Northwestern Michigan is changing, especially in and around Traverse City. It wasn’t too long ago that Traverse City could be seen as a sleepy, summer tourist area, with significant regional farming. Now the area is seen by many as a “food destination,” with the resultant changes in expectations. The number of restaurants has grown, so too has area wine, beer, and spirits production (and, presumably, consumption). Similarly, we are also seeing increased interest in local and organic farming, local food systems, and in building community resilience (which gained particular attention with the onset of the pandemic). Interestingly, with all of that going on, there is also growing awareness of and interest in the connection of food and health and in aligning the use of healthy foods with building a healthier community.

These and other changes have helped to create an environment in which food (and wine, etc.) has become more a part of the area’s identity, much like cherries have been for many years.

What challenges do you see resulting for Northwestern Michiganders and their relationship to food?

While much of the aforementioned is positive–who doesn’t want fresh, locally grown foods (assuming they’re affordable)–challenges remain. Some of these challenges are exacerbated by our changing relationships with food. While the area may be seen as a food destination, for example, the food service sector, even before the pandemic, found it difficult to find sufficient staff. Among other issues, food service (waiting tables, cooking) has a history of low wages and few benefits. And the pandemic laid bare many of these issues. While wages for food service work in the area have gone up, staffing shortages remain – and new eateries open thereby increasing demand for labor.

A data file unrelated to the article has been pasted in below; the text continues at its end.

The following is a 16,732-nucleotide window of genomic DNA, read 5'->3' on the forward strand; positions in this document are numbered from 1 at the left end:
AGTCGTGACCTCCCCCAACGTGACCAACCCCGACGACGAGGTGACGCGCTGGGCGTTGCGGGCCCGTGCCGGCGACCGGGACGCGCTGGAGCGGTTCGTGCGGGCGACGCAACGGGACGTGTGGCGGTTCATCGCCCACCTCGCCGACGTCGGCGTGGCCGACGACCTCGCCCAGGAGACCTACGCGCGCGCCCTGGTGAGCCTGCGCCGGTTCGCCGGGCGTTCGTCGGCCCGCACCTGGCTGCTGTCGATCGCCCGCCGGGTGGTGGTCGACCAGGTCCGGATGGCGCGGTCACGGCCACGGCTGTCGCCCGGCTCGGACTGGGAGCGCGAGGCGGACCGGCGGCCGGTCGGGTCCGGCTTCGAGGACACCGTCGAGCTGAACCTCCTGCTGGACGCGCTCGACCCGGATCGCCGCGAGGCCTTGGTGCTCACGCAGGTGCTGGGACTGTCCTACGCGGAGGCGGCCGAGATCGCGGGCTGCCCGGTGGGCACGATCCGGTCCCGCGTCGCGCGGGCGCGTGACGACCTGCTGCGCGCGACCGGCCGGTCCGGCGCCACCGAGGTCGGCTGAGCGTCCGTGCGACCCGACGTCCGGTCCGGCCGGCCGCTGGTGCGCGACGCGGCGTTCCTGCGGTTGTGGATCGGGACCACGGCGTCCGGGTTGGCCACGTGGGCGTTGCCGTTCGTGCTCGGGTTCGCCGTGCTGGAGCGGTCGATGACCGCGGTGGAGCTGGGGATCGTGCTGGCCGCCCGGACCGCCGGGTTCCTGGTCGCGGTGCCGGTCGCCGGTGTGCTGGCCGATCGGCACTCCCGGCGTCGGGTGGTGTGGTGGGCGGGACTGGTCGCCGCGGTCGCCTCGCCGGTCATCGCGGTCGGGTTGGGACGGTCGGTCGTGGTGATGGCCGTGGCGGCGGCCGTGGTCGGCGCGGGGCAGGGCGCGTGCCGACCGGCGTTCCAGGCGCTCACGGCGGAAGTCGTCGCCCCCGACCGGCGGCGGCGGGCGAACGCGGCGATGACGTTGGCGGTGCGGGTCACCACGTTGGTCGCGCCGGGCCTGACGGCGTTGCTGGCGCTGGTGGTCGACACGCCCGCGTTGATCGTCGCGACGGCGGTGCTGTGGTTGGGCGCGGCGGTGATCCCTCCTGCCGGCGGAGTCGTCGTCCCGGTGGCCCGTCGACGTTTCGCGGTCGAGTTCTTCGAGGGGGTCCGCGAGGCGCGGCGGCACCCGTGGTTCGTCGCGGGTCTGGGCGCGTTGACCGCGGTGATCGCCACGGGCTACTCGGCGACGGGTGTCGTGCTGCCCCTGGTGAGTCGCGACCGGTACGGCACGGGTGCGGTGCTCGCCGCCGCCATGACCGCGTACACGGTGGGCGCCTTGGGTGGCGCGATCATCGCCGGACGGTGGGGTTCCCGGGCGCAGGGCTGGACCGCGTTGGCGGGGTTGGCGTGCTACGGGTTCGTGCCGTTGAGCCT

Another challenge that has not changed and perhaps has worsened, is food and nutritional insecurity in the area. There are many dedicated people and organizations working, often collaboratively, in response to this issue, but the demands continue. At the same time, there have been some creative responses. One of which is the Michigan 10 cents a Meal for Kids and Farms match program, which I believe was created and piloted by the Groundwork Center for Resilient Communities. This program provides a 10-cent match per meal to schools to help them purchase Michigan produced fruits and vegetables, thereby supporting both student nutrition and Michigan farms. (And I should note that Groundwork is our sponsor and that the center’s Paula Martin was an early advocate for our project.)

Finally, I suspect that many people don’t know or have good understanding of where their food is coming from, and the work associated with its production, distribution, etc. It is hard essential work. Here, again, I think of David Graeber’s writing on meaningful and essential work: we know what would happen if crops were not harvested, or shelves not stocked, etc. We need to think about and value that work more and the people doing it.

How does people telling their own stories about their intersections between food and community have an impact in overcoming the aforementioned challenges?

Becky and I have not set out to solve problems or create pathways through which a particular challenge could be overcome. Rather, by using food as an entry point to examine work and related issues, we want, in part, to increase awareness of what is essential and meaningful work. And that, I think, will be reflected in our first two stories, “In the Cooks’ House” and “Daily Bread.” Additionally, stories we are developing that focus on waiting tables and tipped wages (primarily at area diners), the essentialness of migrant labor, and local agriculture will build upon those first two episodes.

Finally, while not necessarily part of the Michigan Humanities grant, On the Table expects to hold a community evening(s), during which two or three of our films will be shown, followed by a panel discussion of stakeholders, and then a social hour with local foods. Again, such an evening would be another opportunity for people to tell their own stories–and perhaps create a point of civil discourse that can help build understanding, empathy, and imagination in our communities as we confront challenges and exchange ideas.

Any views, findings, conclusions, or recommendations expressed in this blog, do not necessarily represent those of the National Endowment for the Humanities or Michigan Humanities.